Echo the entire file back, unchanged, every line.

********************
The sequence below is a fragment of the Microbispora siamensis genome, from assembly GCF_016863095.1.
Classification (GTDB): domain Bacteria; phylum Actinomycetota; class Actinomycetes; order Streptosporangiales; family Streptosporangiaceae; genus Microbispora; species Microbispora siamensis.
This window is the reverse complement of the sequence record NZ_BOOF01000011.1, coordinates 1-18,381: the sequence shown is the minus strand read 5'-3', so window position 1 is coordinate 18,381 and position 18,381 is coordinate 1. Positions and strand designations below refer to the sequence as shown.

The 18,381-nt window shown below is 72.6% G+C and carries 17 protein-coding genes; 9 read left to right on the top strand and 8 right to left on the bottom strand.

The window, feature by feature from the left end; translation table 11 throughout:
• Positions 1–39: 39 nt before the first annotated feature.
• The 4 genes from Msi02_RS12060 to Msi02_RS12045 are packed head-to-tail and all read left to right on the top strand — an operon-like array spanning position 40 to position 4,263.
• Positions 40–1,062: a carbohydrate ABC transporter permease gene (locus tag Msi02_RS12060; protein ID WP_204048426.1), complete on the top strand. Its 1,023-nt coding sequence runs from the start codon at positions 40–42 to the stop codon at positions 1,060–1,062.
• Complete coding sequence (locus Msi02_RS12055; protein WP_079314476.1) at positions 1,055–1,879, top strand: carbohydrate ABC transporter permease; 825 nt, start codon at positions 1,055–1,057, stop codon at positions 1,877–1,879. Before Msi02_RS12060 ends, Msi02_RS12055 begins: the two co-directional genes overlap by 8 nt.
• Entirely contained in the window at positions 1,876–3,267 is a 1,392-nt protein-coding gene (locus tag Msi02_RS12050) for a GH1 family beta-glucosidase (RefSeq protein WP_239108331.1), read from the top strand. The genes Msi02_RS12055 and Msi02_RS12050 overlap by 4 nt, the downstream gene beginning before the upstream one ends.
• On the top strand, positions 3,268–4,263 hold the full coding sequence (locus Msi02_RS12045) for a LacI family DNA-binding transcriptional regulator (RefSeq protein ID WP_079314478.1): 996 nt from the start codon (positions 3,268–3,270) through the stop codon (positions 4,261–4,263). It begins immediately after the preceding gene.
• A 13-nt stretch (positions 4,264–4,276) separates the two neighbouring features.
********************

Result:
The sequence below is a fragment of the Microbispora siamensis genome, from assembly GCF_016863095.1.
Classification (GTDB): domain Bacteria; phylum Actinomycetota; class Actinomycetes; order Streptosporangiales; family Streptosporangiaceae; genus Microbispora; species Microbispora siamensis.
This window is the reverse complement of the sequence record NZ_BOOF01000011.1, coordinates 1-18,381: the sequence shown is the minus strand read 5'-3', so window position 1 is coordinate 18,381 and position 18,381 is coordinate 1. Positions and strand designations below refer to the sequence as shown.

The 18,381-nt window shown below is 72.6% G+C and carries 17 protein-coding genes; 9 read left to right on the top strand and 8 right to left on the bottom strand.

The window, feature by feature from the left end; translation table 11 throughout:
• Positions 1–39: 39 nt before the first annotated feature.
• The 4 genes from Msi02_RS12060 to Msi02_RS12045 are packed head-to-tail and all read left to right on the top strand — an operon-like array spanning position 40 to position 4,263.
• Positions 40–1,062: a carbohydrate ABC transporter permease gene (locus tag Msi02_RS12060; protein ID WP_204048426.1), complete on the top strand. Its 1,023-nt coding sequence runs from the start codon at positions 40–42 to the stop codon at positions 1,060–1,062.
• Complete coding sequence (locus Msi02_RS12055; protein WP_079314476.1) at positions 1,055–1,879, top strand: carbohydrate ABC transporter permease; 825 nt, start codon at positions 1,055–1,057, stop codon at positions 1,877–1,879. Before Msi02_RS12060 ends, Msi02_RS12055 begins: the two co-directional genes overlap by 8 nt.
• Entirely contained in the window at positions 1,876–3,267 is a 1,392-nt protein-coding gene (locus tag Msi02_RS12050) for a GH1 family beta-glucosidase (RefSeq protein WP_239108331.1), read from the top strand. The genes Msi02_RS12055 and Msi02_RS12050 overlap by 4 nt, the downstream gene beginning before the upstream one ends.
• On the top strand, positions 3,268–4,263 hold the full coding sequence (locus Msi02_RS12045) for a LacI family DNA-binding transcriptional regulator (RefSeq protein ID WP_079314478.1): 996 nt from the start codon (positions 3,268–3,270) through the stop codon (positions 4,261–4,263). It begins immediately after the preceding gene.
• A 13-nt stretch (positions 4,264–4,276) separates the two neighbouring features.